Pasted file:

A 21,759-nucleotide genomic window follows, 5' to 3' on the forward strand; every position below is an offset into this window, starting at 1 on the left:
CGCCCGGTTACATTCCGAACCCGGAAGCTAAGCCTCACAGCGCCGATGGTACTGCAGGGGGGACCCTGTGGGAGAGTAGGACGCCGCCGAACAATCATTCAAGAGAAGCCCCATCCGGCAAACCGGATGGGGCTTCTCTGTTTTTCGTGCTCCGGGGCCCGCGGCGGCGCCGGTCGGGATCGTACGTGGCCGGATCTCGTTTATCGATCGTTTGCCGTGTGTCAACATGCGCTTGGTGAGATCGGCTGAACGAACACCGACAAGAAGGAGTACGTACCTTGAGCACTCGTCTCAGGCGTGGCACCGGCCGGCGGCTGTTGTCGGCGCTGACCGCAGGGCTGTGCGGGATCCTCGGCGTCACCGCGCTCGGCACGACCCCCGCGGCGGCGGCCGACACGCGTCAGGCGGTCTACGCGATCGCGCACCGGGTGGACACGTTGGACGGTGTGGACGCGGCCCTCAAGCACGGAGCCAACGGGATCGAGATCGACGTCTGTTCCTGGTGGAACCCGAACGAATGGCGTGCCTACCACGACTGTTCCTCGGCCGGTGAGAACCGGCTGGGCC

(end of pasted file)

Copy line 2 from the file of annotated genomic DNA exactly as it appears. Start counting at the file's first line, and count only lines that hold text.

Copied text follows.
CGCCCGGTTACATTCCGAACCCGGAAGCTAAGCCTCACAGCGCCGATGGTACTGCAGGGGGGACCCTGTGGGAGAGTAGGACGCCGCCGAACAATCATTCAAGAGAAGCCCCATCCGGCAAACCGGATGGGGCTTCTCTGTTTTTCGTGCTCCGGGGCCCGCGGCGGCGCCGGTCGGGATCGTACGTGGCCGGATCTCGTTTATCGATCGTTTGCCGTGTGTCAACATGCGCTTGGTGAGATCGGCTGAACGAACACCGACAAGAAGGAGTACGTACCTTGAGCACTCGTCTCAGGCGTGGCACCGGCCGGCGGCTGTTGTCGGCGCTGACCGCAGGGCTGTGCGGGATCCTCGGCGTCACCGCGCTCGGCACGACCCCCGCGGCGGCGGCCGACACGCGTCAGGCGGTCTACGCGATCGCGCACCGGGTGGACACGTTGGACGGTGTGGACGCGGCCCTCAAGCACGGAGCCAACGGGATCGAGATCGACGTCTGTTCCTGGTGGAACCCGAACGAATGGCGTGCCTACCACGACTGTTCCTCGGCCGGTGAGAACCGGCTGGGCC